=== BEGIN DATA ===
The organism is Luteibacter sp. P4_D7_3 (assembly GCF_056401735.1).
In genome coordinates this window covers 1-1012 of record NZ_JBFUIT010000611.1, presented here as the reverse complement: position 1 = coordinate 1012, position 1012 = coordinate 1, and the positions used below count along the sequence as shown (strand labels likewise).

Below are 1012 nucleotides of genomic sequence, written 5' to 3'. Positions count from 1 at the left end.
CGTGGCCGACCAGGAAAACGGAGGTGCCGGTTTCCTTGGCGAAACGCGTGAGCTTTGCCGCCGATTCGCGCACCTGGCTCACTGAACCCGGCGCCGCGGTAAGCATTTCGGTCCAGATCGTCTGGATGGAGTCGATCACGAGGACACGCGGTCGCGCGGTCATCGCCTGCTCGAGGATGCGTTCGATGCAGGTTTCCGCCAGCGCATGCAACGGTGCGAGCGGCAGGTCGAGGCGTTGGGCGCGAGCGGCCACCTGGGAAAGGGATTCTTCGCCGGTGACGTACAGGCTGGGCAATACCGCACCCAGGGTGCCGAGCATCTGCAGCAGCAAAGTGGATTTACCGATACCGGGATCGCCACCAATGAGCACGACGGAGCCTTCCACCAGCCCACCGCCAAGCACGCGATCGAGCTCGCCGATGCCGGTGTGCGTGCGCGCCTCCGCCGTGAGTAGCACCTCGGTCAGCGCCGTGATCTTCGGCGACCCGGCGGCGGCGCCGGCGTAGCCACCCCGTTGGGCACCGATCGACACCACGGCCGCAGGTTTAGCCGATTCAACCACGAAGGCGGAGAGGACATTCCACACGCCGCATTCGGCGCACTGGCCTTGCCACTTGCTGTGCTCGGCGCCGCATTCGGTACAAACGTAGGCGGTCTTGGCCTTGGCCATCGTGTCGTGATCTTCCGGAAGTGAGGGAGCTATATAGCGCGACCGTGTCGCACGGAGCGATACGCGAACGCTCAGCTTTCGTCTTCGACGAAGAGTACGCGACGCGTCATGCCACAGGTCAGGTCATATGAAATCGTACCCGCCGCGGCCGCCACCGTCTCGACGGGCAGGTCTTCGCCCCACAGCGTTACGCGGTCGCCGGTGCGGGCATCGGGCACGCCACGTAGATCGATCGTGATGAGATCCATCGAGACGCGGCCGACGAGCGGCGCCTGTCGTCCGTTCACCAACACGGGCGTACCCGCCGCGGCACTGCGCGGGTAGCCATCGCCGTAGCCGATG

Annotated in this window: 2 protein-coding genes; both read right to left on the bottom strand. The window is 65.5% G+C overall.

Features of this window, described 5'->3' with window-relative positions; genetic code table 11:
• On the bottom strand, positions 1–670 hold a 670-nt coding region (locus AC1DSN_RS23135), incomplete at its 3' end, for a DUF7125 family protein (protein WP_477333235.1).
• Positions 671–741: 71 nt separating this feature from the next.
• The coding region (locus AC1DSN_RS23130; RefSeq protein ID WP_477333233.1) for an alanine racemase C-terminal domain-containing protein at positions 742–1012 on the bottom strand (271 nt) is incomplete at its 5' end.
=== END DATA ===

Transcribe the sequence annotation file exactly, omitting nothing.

The organism is Luteibacter sp. P4_D7_3 (assembly GCF_056401735.1).
In genome coordinates this window covers 1-1012 of record NZ_JBFUIT010000611.1, presented here as the reverse complement: position 1 = coordinate 1012, position 1012 = coordinate 1, and the positions used below count along the sequence as shown (strand labels likewise).

Below are 1012 nucleotides of genomic sequence, written 5' to 3'. Positions count from 1 at the left end.
CGTGGCCGACCAGGAAAACGGAGGTGCCGGTTTCCTTGGCGAAACGCGTGAGCTTTGCCGCCGATTCGCGCACCTGGCTCACTGAACCCGGCGCCGCGGTAAGCATTTCGGTCCAGATCGTCTGGATGGAGTCGATCACGAGGACACGCGGTCGCGCGGTCATCGCCTGCTCGAGGATGCGTTCGATGCAGGTTTCCGCCAGCGCATGCAACGGTGCGAGCGGCAGGTCGAGGCGTTGGGCGCGAGCGGCCACCTGGGAAAGGGATTCTTCGCCGGTGACGTACAGGCTGGGCAATACCGCACCCAGGGTGCCGAGCATCTGCAGCAGCAAAGTGGATTTACCGATACCGGGATCGCCACCAATGAGCACGACGGAGCCTTCCACCAGCCCACCGCCAAGCACGCGATCGAGCTCGCCGATGCCGGTGTGCGTGCGCGCCTCCGCCGTGAGTAGCACCTCGGTCAGCGCCGTGATCTTCGGCGACCCGGCGGCGGCGCCGGCGTAGCCACCCCGTTGGGCACCGATCGACACCACGGCCGCAGGTTTAGCCGATTCAACCACGAAGGCGGAGAGGACATTCCACACGCCGCATTCGGCGCACTGGCCTTGCCACTTGCTGTGCTCGGCGCCGCATTCGGTACAAACGTAGGCGGTCTTGGCCTTGGCCATCGTGTCGTGATCTTCCGGAAGTGAGGGAGCTATATAGCGCGACCGTGTCGCACGGAGCGATACGCGAACGCTCAGCTTTCGTCTTCGACGAAGAGTACGCGACGCGTCATGCCACAGGTCAGGTCATATGAAATCGTACCCGCCGCGGCCGCCACCGTCTCGACGGGCAGGTCTTCGCCCCACAGCGTTACGCGGTCGCCGGTGCGGGCATCGGGCACGCCACGTAGATCGATCGTGATGAGATCCATCGAGACGCGGCCGACGAGCGGCGCCTGTCGTCCGTTCACCAACACGGGCGTACCCGCCGCGGCACTGCGCGGGTAGCCATCGCCGTAGCCGATG

Annotated in this window: 2 protein-coding genes; both read right to left on the bottom strand. The window is 65.5% G+C overall.

Features of this window, described 5'->3' with window-relative positions; genetic code table 11:
• On the bottom strand, positions 1–670 hold a 670-nt coding region (locus AC1DSN_RS23135), incomplete at its 3' end, for a DUF7125 family protein (protein WP_477333235.1).
• Positions 671–741: 71 nt separating this feature from the next.
• The coding region (locus AC1DSN_RS23130; RefSeq protein ID WP_477333233.1) for an alanine racemase C-terminal domain-containing protein at positions 742–1012 on the bottom strand (271 nt) is incomplete at its 5' end.